The dining hall was buzzing with the usual lunchtime energy, tables full, people excited for the gorgeous meal that lay before them. Our leader of the day got up to tell us what was for lunch, said a quote and then turned the stage over to Lisa, one of the farmers. It was Lisa’s turn to give the food fact, a tidbit of information at the beginning of every meal that tells us something about our food, farm, or kitchen. Today’s food fact, however, was out of the ordinary. She gave a big smile and prefaced it with a “don’t all get too excited, but…” and went on to tell us about the newest edition to our farm — a tiny, Jersey calf. This five day old cow, set to become part of our dairy herd, had come to us from a nearby farm earlier that day. Lisa told the room full of grinning faces that she would need a name.
That night, Lisa made another announcement. She asked the students on barn check, including myself, to meet her after the meal. The four of us walked to the farm together where she showed us how to bottle feed the new calf, which was a new addition to our nightly chore of feeding and watering the dairy cows who spend cold winter nights inside. The calf, seeing us enter the barn, stood up shakily and walked toward us. She was a light brown color, almost tan, and very small. She looked a tiny fawn as she moved closer to us, obviously ready for her dinner. Lisa showed us how to warm up the bottle and how to angle it as the calf drank every drop of milk inside it. After she finished it was all business. Resisting the urge to pet her, we ushered her out of the feeding pen and left the larger pen that she spends her time in, teaching her that there was no more milk coming. We left the barn that night, knowing that this would be our responsibility for the nights that followed.
By the end of the next week, the time to figure out a name for this little cow had come. Once again our farmers, Hilary, Megan, and Lisa, took the floor during food fact time, telling us about their plan to include the entire Chewonki Community and our families in naming this cow. During lunch that day, students staff and faculty would write down name ideas on pieces of paper and put them in a box. The farmers were then going to narrow it down to five, and from there, semester students, faculty, and families would vote on the final name during our upcoming family weekend. I was filled with anticipation when I wrote down Poppy, a name one of my fellow barn checkers had come up. A few nights later at our family weekend lunch, Megan read out the five names we could vote on. Poppy was one of them. She explained that in choosing this name we would not only be choosing a name, but we would be choosing a letter, as we give each of our dairy cows a name beginning with the first letter of their mother’s name. I wrote down Poppy once again, not before trying to convince my entire family that this was the perfect name.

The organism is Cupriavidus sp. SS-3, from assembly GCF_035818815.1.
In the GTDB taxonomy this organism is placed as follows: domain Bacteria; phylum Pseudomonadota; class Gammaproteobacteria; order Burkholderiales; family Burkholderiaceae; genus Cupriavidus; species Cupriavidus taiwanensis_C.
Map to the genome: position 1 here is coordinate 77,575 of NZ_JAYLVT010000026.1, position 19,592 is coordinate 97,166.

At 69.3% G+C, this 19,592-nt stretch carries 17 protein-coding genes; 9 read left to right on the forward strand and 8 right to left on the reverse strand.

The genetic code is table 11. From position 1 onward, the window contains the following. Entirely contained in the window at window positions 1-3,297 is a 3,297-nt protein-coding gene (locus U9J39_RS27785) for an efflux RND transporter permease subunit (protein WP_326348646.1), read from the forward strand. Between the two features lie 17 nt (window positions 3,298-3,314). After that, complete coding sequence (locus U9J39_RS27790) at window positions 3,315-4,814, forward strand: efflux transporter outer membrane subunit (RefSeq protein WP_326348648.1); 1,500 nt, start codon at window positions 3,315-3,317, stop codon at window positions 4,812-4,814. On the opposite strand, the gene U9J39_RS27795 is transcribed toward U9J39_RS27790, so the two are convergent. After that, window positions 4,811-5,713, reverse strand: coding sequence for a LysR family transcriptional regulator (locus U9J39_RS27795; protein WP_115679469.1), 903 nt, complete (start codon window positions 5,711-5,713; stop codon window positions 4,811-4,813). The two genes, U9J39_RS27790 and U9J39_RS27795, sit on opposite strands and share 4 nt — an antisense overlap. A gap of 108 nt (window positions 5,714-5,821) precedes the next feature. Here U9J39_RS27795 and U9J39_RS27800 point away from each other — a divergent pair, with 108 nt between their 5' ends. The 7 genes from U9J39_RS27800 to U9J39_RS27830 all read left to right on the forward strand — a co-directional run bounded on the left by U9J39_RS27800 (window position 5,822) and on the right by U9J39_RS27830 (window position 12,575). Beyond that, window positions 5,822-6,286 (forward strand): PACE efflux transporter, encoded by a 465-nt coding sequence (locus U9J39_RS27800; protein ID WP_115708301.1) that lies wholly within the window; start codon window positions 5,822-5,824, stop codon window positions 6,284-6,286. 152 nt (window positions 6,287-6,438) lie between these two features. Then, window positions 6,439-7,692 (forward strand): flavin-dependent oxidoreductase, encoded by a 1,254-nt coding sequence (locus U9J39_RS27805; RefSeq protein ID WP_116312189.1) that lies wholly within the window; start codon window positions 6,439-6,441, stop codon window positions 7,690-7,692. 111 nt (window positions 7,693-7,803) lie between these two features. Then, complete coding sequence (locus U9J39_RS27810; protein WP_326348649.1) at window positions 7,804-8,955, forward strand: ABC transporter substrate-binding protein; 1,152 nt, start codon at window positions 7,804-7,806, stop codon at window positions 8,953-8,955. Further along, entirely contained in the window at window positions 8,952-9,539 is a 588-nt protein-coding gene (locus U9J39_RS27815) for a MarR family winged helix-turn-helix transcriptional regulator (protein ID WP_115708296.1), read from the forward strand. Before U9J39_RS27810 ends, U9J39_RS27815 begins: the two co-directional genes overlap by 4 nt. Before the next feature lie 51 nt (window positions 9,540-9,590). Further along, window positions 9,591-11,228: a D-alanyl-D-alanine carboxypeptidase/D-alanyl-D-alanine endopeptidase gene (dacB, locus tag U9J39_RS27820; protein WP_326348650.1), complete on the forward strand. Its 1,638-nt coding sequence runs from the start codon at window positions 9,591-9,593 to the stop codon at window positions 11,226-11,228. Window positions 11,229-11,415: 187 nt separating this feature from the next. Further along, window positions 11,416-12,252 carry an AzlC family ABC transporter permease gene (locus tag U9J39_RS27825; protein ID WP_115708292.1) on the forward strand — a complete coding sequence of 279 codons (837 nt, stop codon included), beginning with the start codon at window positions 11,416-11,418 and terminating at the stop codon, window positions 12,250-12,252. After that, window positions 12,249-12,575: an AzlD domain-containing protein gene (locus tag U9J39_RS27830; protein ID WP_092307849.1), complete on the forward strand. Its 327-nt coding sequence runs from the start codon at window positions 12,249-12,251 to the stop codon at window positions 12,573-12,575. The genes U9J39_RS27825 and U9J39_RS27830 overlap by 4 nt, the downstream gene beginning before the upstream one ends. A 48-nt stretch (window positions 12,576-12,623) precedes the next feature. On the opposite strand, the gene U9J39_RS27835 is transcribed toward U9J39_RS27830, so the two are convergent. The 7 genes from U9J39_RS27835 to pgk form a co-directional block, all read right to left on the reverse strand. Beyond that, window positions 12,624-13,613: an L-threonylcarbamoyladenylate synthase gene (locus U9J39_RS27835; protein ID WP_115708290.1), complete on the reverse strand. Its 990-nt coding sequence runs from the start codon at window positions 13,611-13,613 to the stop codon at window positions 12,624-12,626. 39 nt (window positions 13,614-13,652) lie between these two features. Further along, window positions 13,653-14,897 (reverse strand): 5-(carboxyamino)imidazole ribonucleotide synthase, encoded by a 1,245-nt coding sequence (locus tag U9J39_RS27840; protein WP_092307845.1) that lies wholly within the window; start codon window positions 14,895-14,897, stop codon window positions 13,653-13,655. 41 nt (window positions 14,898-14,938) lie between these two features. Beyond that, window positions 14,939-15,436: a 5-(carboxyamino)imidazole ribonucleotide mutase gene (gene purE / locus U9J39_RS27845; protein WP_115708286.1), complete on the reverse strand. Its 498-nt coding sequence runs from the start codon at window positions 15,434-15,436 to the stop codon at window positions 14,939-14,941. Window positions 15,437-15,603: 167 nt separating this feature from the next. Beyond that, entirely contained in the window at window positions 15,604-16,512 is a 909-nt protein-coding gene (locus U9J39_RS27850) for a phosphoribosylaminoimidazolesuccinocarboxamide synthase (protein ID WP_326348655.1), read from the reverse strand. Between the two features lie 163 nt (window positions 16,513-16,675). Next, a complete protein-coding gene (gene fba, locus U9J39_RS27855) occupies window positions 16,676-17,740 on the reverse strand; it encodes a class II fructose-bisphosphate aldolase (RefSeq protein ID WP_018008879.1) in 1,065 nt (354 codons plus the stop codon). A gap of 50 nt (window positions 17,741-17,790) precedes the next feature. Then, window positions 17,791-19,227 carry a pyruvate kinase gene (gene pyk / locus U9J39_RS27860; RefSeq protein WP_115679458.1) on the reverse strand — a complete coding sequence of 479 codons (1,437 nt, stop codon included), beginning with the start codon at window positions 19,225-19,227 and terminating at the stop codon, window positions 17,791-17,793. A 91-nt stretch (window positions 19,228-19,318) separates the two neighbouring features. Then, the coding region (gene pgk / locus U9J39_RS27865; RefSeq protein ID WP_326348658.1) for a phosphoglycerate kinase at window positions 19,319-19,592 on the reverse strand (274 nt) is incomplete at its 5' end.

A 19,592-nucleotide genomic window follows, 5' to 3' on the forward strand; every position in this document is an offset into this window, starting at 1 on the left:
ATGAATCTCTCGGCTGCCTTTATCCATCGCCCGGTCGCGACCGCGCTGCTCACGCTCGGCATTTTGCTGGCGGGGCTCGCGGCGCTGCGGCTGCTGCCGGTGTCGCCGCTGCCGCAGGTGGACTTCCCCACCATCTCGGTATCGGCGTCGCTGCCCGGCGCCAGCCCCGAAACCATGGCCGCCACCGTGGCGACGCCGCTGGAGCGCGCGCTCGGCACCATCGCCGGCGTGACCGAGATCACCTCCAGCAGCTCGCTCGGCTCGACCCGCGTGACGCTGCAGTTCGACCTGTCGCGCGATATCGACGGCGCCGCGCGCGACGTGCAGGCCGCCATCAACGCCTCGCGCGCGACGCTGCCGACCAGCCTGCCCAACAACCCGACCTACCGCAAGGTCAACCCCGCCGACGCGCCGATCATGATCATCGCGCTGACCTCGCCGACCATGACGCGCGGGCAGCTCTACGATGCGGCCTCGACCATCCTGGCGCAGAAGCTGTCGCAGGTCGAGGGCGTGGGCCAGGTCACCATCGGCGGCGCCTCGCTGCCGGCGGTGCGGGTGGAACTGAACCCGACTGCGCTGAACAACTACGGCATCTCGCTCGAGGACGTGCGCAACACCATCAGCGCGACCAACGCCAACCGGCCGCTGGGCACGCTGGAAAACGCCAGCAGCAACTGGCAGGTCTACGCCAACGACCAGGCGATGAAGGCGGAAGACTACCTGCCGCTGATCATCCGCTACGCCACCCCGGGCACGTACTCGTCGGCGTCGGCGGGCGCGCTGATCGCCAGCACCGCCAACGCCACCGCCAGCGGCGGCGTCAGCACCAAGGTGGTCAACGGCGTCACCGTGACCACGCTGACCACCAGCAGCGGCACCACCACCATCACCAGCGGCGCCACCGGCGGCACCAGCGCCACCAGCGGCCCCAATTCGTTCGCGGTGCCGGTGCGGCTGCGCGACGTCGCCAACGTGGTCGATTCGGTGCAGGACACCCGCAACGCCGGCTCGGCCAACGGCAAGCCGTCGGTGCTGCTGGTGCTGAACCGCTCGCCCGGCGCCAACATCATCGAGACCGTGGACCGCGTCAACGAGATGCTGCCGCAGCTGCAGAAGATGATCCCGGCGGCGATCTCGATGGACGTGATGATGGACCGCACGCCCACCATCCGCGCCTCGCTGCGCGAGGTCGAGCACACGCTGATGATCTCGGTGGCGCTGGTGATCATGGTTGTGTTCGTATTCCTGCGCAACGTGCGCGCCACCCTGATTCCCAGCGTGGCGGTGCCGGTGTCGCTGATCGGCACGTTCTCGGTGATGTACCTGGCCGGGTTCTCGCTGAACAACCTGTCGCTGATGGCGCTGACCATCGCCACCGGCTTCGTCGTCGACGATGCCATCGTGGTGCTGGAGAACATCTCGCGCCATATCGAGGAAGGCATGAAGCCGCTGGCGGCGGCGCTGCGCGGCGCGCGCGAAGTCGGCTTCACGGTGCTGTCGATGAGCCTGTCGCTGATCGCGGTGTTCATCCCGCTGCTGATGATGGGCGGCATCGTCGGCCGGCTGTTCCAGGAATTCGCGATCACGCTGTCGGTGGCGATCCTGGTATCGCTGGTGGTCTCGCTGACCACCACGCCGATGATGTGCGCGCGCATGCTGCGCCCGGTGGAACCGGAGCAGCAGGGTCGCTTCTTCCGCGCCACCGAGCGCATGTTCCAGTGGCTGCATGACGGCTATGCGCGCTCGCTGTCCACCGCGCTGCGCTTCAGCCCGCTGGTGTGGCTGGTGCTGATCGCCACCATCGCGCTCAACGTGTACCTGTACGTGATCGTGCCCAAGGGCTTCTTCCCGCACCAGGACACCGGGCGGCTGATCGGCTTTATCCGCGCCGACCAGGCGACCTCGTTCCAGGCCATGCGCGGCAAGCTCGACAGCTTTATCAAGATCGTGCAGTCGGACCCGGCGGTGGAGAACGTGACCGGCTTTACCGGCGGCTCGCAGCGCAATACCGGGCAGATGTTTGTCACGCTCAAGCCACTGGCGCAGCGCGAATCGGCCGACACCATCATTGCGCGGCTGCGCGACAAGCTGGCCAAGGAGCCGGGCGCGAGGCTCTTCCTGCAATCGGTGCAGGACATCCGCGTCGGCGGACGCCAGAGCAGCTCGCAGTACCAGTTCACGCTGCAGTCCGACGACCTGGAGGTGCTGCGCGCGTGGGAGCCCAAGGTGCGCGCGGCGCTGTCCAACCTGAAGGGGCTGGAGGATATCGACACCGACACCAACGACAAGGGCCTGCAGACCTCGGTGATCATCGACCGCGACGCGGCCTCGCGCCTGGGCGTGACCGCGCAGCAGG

That night, the farmers opened our family weekend ceremony with a thank you to the students for all their work, during which they slipped in the name of our new baby cow. The cow that I had fed every night for the last two weeks now had a name, Poppy. After the ceremony we headed through the freshly fallen snow to the barn, where we gleefully said hi to Poppy. We were filled with excitement as we warmed up her bottle, excited to use her new name! When we finished we headed back through the snow, sad to be leaving the farm for Thanksgiving break, but excited to see how much bigger Poppy would be when we returned to campus in a week.
-Franny, Lehman Alternative Community School, Ithaca, NY